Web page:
Southern Sudan is just the beginning. The world may soon have 300 independent, sovereign nations ... and that's just fine.
View photos of the next wave of new countries.
This year will almost certainly see the birth of a new country named Southern Sudan. It might also witness the creation of an independent Palestine, as Palestinian leaders push for unilateral recognition of their national sovereignty within their country's 1967 borders. And within a couple of years, a sovereign Kurdistan might emerge from a still-brittle Iraq. We could be entering a new period of mass state birth: Imagine an independent South Ossetia, Somaliland, and Darfur too. The trend is nothing new, but it's picking up steam again. The most recent sovereign entrant was in 2008, when Kosovo emerged from the breakup of Yugoslavia; nine years earlier, in 1999, it was East Timor gaining independence from Indonesia.
Because of this wave of self-determination culminating in sovereignty, there are today more autonomous political units in the world than at any time since the Middle Ages of a millennium ago. Within a few decades, we could easily have 300 states in the world. Moreover, we are gradually returning to the medieval world of thousands of multilayered communities ranging from the supranational European Union to the magnetic city-states of the Persian Gulf to the indigenous communities of the Inuit of Canada and Greenland.
This instability is the cartographic expression of an underlying geopolitical phenomenon afflicting much of Africa, the Middle East, and Asia: post-colonial entropy. Except for a few, rare cases, many of the colonies that gained their independence a half-century ago have since experienced unmanageable population growth, predatory and corrupt dictatorship, crumbling infrastructure and institutions, and ethnic or sectarian polarization.
Whether or not Yemen, Iraq, Pakistan, or the Democratic Republic of the Congo technically qualify as "failed states," their fates are sealed by their colonial inheritance. Indeed, it's often their borders that are the deepest cause of their conflicts. Many of these national borders are in desperate need of adjustment, and the rest of the world should show more flexibility in allowing them to do so. Europe messed it up the first time, but now the West can support the right regional bodies to adjudicate these new borders -- helping others help themselves in the process.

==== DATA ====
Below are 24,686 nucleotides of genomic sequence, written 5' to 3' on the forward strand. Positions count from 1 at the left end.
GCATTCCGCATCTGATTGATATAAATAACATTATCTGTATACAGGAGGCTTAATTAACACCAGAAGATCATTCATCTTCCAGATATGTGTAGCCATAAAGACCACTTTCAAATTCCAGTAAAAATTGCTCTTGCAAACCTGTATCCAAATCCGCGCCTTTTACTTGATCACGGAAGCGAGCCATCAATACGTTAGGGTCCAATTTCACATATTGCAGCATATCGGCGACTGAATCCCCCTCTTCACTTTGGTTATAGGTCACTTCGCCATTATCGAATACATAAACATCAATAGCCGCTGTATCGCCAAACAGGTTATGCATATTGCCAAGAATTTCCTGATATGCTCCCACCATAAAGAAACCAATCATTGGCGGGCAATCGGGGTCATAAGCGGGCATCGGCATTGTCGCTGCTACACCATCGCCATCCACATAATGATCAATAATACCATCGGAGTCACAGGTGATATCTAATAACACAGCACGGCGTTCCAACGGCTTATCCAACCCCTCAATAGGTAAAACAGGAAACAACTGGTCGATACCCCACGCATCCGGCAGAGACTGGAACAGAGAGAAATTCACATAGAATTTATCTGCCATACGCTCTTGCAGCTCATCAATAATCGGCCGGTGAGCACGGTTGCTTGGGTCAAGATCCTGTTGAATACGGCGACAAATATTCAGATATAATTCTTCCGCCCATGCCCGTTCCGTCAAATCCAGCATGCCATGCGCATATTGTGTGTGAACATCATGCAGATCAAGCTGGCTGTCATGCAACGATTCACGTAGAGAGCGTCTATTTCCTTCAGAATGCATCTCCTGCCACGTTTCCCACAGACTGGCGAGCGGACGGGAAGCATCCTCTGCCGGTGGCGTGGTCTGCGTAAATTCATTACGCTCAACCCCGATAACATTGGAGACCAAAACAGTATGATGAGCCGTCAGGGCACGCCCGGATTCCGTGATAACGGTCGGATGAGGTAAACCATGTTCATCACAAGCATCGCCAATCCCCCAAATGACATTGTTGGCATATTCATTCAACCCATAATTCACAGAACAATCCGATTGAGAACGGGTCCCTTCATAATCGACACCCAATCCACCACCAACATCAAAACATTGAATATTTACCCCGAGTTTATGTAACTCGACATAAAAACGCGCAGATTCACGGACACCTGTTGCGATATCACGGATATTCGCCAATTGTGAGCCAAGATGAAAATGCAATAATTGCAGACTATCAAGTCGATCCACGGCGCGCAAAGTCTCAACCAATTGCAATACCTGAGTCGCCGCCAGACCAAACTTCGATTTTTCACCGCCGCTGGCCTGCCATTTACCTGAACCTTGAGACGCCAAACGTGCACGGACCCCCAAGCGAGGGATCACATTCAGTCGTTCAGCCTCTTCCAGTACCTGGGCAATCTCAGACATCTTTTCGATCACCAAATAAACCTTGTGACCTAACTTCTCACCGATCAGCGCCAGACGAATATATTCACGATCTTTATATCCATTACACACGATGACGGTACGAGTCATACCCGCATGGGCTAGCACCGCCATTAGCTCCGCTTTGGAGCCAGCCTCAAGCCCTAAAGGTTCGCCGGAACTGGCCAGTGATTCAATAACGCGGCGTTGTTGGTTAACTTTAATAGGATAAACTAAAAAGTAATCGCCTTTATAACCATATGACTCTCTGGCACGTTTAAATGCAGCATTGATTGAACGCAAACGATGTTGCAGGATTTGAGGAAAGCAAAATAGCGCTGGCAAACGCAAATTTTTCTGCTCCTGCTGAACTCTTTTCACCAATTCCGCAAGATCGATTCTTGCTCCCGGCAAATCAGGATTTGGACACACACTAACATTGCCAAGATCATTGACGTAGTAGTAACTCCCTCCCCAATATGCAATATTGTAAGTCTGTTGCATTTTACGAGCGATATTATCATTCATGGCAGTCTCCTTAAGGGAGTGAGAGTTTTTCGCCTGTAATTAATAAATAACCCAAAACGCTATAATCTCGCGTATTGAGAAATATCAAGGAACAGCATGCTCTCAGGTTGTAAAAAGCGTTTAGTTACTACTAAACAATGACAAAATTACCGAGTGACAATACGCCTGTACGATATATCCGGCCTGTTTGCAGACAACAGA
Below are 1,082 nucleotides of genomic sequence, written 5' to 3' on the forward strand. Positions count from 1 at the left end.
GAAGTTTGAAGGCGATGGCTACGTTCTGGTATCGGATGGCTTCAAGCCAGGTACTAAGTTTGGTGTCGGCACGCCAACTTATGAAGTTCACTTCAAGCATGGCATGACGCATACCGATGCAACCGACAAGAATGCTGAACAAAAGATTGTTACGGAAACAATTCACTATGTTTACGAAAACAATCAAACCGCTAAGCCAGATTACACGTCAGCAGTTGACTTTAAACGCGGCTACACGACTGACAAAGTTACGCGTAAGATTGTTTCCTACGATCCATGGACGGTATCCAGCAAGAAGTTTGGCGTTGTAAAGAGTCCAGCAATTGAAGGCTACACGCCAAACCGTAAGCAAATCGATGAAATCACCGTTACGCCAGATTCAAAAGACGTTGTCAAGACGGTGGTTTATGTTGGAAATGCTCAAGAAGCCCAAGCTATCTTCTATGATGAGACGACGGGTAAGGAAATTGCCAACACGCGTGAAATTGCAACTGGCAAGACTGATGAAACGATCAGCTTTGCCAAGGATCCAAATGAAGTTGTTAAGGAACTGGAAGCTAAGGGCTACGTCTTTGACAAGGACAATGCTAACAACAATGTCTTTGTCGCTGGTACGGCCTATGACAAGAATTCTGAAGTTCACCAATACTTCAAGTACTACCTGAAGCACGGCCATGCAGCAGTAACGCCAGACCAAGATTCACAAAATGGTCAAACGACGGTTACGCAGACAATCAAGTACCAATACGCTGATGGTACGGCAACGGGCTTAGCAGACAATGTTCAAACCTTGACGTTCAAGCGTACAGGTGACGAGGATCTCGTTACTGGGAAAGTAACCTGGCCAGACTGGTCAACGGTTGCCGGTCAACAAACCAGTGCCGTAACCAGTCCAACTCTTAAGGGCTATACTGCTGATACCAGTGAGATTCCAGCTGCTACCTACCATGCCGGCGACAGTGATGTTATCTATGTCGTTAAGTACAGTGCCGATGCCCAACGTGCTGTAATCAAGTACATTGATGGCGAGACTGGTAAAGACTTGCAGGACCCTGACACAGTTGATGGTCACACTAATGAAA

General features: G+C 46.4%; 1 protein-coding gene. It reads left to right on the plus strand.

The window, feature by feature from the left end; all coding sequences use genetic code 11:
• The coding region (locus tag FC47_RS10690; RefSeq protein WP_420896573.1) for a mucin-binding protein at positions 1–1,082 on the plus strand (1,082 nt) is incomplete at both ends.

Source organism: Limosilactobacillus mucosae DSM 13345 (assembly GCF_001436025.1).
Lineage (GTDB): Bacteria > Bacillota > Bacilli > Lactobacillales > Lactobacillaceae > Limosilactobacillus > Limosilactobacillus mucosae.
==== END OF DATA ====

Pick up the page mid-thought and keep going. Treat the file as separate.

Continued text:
By this logic, today's hot spots such as Iraq and Afghanistan are not simply "America's Wars." Rather, they are to some extent the unexploded ordinance left over from old European wars, with their fuses lit on slow release. Indeed, the United States had nothing to do with the Sykes-Picot and other agreements that parceled the Levant into French- and British-allied monarchies, or the Congress of Berlin, which drew suspiciously straight lines on Africa's map. Some of these haphazard agreements created oversized or artificial agglomerations like Sudan, which threw together heretofore independent groups of Arabs, Africans, Christians, and Muslims into a country one-fourth the size of the United States but lacking any common national ethos or adequate distribution of resources to sustain commitment to unity. Others did the opposite, like the British officer Henry Mortimer Durand, whose infamous line divided the Pashtun nation between Afghanistan and Pakistan.
This growing cartographic stress is not just America's challenge. All the world's influential powers and diplomats should seize a new moral high ground by agreeing to prudently apply in such cases Woodrow Wilson's support for self-determination of peoples. This would be a marked improvement over today's ad hoc system of backing disreputable allies, assembling unworkable coalitions, or simply hoping for tidy dissolutions. Reasserting the principle of self-determination would allow for the sort of true statesmanship lacking on today's global stage.